Having struck success in three of Bengal’s western districts of West Midnapore, Bankura and Purulia, the banned Communist Party of India (Maoist) is now planning to reclaim its lost grounds in Hooghly.
State intelligence reports suggest the Maoists, who built up substantial foothold about a decade ago, are again trying to regroup in this district.
Intelligence agencies also suspect CPI(Maoist) might even be setting up an arms base in the district, particularly in areas surrounding Arambagh, which shares a common boundary with the neighbouring districts of Bankura and West Midnapore.
Located in the lower Gangetic plane, Hooghly is a part of the rice bowl of Bengal. It is also home to some of India’s traditional manufacturing giants like Dunlop, Hindustan Motors and the elusive Nano.
CPI(Maoist) politburo member Koteswara Rao alias Kishenji, 51, admitted they were keen on expanding their presence in and around Arambagh.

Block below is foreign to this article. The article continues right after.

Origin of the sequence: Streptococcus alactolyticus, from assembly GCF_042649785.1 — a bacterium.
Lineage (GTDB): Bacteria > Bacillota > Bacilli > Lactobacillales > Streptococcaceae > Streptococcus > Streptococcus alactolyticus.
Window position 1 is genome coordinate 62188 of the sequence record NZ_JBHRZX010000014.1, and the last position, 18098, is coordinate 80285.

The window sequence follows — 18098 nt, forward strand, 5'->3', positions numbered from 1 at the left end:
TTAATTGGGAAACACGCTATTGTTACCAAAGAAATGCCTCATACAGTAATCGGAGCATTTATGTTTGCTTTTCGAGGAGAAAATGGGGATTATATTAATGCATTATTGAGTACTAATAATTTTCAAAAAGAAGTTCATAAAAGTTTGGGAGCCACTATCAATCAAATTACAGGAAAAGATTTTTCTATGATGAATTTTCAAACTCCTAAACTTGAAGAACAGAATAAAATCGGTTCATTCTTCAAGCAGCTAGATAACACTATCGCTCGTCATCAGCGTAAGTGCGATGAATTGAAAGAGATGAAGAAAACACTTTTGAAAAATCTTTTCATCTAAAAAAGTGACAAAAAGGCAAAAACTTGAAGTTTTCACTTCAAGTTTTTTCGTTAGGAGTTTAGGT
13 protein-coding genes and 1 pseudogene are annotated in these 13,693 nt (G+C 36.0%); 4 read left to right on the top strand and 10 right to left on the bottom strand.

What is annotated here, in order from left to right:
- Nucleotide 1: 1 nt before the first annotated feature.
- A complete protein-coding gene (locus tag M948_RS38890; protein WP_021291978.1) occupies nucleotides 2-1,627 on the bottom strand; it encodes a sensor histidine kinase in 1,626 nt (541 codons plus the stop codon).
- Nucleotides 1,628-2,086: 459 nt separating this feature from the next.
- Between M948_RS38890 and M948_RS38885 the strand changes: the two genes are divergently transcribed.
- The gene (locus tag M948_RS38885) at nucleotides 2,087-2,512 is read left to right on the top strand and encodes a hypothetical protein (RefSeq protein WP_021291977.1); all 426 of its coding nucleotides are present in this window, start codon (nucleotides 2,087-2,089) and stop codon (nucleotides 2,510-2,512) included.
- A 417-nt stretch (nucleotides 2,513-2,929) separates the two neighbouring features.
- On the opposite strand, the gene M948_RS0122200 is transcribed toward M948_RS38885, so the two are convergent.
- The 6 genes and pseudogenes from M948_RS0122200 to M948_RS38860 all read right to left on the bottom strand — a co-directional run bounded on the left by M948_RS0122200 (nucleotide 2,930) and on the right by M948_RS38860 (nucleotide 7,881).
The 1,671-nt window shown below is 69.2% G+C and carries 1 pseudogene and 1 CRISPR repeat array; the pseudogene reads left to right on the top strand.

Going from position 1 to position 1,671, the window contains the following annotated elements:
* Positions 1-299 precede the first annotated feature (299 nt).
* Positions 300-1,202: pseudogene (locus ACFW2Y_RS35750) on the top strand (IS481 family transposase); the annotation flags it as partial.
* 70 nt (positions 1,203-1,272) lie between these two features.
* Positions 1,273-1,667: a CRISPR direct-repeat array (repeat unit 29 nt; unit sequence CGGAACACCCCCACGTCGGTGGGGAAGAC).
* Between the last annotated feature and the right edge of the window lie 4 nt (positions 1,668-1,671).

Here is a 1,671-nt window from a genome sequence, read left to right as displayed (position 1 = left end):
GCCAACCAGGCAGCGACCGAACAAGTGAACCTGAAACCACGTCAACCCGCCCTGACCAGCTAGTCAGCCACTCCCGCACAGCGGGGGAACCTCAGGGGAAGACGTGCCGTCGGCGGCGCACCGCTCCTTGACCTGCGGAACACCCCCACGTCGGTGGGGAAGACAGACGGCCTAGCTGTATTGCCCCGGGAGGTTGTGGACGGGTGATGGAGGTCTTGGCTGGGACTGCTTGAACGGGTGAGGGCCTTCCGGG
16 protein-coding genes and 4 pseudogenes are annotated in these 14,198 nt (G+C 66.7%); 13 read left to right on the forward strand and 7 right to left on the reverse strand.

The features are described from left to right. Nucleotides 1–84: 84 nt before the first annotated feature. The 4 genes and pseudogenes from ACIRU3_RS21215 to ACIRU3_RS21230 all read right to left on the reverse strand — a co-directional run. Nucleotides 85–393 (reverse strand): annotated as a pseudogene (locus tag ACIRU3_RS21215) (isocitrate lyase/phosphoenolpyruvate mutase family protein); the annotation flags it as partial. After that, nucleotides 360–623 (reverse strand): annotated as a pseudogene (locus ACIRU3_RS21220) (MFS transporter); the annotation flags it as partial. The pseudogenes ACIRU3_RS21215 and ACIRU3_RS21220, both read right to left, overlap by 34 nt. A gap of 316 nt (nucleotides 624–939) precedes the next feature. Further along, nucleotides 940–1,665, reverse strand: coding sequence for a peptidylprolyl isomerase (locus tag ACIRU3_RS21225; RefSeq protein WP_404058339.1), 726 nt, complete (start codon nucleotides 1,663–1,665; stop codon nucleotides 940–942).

But he rejected that they were planning to set up an arms base in Hooghly. “The state intelligence machinery has been spreading such baseless rumours,” he said.
Intelligence sources maintain the Naxalites had substantial influence in the district, particularly in areas like Balipur, Aranda, Mayapur, Khanakul and Pursura, and they were making inroads again.
“The district was earlier a People’s War Group stronghold. The recent arrest of Chandrasekhar Yadav, a CPI(Maoist)’s commander of the Jharkhand region, proves they are again becoming active in the district,” said a senior police officer.
“There are reasons to believe the murder of a Communist Party of India (Marxist) local member at Khanakul during Durga Puja was engineered by the Maoists. What seems to be a political clash between the CPI(M) and Trinamool Congress is actually a Maoist action,” said a senior official.
No official comment was forthcoming, repeated calls to the deputy inspector general, criminal investigation department, Ajay Kumar, evinced no response.